With the NFL Draft and free agency inching up, the heat on the front office to build a champion. Equally important is the ability to sustain excellence. Since the Raiders invested heavily in Jon Gruden, the heat also intensifies on Reggie McKenzie to succeed. For better or worse, the roster sits on the shoulders of McKenzie. Recently, many of his decisions fell flat. Jihad Ward serves as glaring reminder for improvement.
he Ward Issue
When the Raiders drafted Jihad Ward 44th overall in 2016, many scratched their collective heads in wonder. If you look at the career paths of the players drafted immediately following Ward, eyebrows raise. Alabama’s Derrick Henry and A’Shawn Robinson fell to the Titans and Lions. Imagine wither one of them in Oakland. Instead, Ward’s tenure remains marred by struggle, injury, and controversy.
Lack of Production
Upside alone should not merit a second round pick. Granted, Ward did not receive high level coaching at Illinois, embroiled in their own issue. However, considering the expectations of a plug and play lineman, Ward never capitalized on his opportunities. In 762 snaps, he tallied 32 tackles, 1 sack, and a fumble recovery. Meanwhile, the undrafted Denico Autry finished 2017 with a career-high five sacks. Additionally, Autry batted down seven passes. Autry enters free agency with elevated value, while Autray enters 2018 with an unsure future.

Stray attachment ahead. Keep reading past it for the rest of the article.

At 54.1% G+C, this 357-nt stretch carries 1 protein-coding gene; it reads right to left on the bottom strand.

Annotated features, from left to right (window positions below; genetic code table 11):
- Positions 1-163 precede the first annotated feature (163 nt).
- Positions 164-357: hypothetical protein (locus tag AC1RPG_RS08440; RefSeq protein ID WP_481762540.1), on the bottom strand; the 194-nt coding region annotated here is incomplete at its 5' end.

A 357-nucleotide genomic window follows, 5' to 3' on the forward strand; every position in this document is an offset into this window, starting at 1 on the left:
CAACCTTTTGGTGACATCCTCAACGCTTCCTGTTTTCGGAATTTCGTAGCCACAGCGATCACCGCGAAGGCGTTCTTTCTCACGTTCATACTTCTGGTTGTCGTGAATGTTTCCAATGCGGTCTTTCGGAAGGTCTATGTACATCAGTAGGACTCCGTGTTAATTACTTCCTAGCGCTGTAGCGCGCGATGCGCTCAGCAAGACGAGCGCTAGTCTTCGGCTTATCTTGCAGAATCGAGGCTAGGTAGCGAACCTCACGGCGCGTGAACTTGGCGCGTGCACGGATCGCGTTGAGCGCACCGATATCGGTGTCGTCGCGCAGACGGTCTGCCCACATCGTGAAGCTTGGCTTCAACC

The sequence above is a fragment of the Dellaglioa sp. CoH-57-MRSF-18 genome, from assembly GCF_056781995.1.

So far, Ward’s tenure in Oakland has not remained free of controversy. From social media posts that bashed his defensive line coach, cracks appeared in Ward’s outlook. In itself, that undermines the authority of a position coach, leading to tension. As Jon Gruden took the podium, he mentioned accountability. As a result, coaches will enjoy a tighter control over the team. Entering his third and possibly final season with the Raiders, Ward needs to adjust to the new staff, not vice versa.
As mentioned, Paul Guenther brings a new scheme to the Raiders. Within that scheme, the defensive line must generate pressure, occasionally without blitzing. Think of it like basketball, where players need to create their own chances without screens. As a result, the heat on Ward to produce during preseason increases. While no one expects him to transform into Carlos Dunlap or Geno Atkins, one sack in two seasons is not going to maintain a roster spot.
In reality, Year 3 remains crucial for Jihad Ward. By all accounts, he is a Reggie McKenzie project. Now, with Gruden and Guenther aboard, his chances to impress lessen. The Raiders want him to succeed in the new system. In addition, Reggie McKenzie cannot afford another failed second round picked, based on potential. Upside is great. Unrealized potential gets coaches and management fired. In that case, this cannot serve as Ward’s lone Raiders highlight.